A leading Islamic organisation has called for a "serious national response" from the government to attacks against Muslims and mosques.
The Muslim Council of Britain (MCB) said there had been an "unprecedented escalation of violence" since Fusilier Lee Rigby's killing in May.
The organisation's leader, Farooq Murad, said people were living in fear.
A Home Office minister is expected to visit the West Midlands on Tuesday after mosque attacks in the region.
West Midlands Police have until Saturday to question a 25-year-old Ukrainian man who was arrested on suspicion of being involved in incidents in Walsall, Wolverhampton and Tipton.
Pavlo Lapshyn has been separately charged with the murder in April of Birmingham pensioner Mohammed Saleem, a death that occurred before the killing of Fusilier Rigby in Woolwich, south-east London.
The MCB said an increase in attacks nationwide since the death of Fusilier Rigby must be met by "an urgent, coordinated national response by politicians, police and domestic security services."
Mr Murad, the MCB's secretary general, said: "Following the events in Woolwich there has been a significant increase in anti-Muslim hate crimes across the UK.
"The community has patiently borne the brunt of these attacks despite condemning, in the strongest possible terms, the tragic murder of Drummer Lee Rigby. Despite this spike in incidents, there has yet to be a coordinated national effort to ensure that these sorts of attacks never happen again.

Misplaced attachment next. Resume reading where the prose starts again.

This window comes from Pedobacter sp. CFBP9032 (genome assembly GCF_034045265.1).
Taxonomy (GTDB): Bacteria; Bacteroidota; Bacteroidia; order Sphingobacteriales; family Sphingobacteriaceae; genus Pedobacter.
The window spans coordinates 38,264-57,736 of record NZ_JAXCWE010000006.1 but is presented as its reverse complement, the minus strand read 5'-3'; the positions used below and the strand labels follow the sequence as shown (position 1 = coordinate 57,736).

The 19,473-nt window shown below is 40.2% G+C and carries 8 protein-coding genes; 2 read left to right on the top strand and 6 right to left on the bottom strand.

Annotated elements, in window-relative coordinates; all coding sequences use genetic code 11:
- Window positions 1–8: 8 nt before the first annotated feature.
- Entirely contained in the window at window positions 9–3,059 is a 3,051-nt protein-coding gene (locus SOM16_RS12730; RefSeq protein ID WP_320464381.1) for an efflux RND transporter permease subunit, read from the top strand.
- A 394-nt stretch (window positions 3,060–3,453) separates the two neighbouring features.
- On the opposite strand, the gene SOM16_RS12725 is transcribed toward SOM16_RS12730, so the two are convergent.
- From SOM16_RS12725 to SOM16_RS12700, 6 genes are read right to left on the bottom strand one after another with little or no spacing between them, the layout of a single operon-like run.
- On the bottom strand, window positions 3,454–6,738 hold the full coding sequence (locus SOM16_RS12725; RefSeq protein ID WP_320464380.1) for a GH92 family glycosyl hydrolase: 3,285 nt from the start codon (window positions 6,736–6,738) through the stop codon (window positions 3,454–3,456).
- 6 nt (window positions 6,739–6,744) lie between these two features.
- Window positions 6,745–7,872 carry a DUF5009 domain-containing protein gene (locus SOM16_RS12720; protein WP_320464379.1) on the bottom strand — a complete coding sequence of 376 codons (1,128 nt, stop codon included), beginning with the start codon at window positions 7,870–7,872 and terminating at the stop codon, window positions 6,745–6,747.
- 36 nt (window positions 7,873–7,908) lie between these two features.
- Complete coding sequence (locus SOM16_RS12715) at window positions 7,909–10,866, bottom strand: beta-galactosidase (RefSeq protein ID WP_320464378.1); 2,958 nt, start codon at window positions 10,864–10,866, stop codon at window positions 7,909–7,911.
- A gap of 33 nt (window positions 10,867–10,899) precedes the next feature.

"It cannot be right that a minority community is allowed to be targeted in this manner."
Mr Murad said the suspected bomb attacks on mosques marked "the crossing of a red line".
"Had these bombs exploded, people would have been killed," he said. "There is an urgent need for the government and police to respond with a coordinated national strategy so as to prevent further attacks.
"For many Muslim communities across this country, there is a palpable sense of fear. While the local police are doing all they could to investigate these incidents, the national response has been far from satisfactory."
Earlier, Home Secretary Theresa May said she was "shocked and sickened" by the incidents in the West Midlands.
"The West Midlands Police have my full support in their on-going investigation. I have spoken with Assistant Chief Constable Marcus Beale and I have asked that I am kept up-to-date with the latest developments.
"The Security Minister James Brokenshire will also be visiting Birmingham on Tuesday to meet those who have been directly affected.
"What happened in the West Midlands is a reminder that terrorism affects people of all backgrounds. Just as we saw people coming together to denounce Woolwich, so we must come together and stand firm against extremism whatever form it takes," Mrs May said.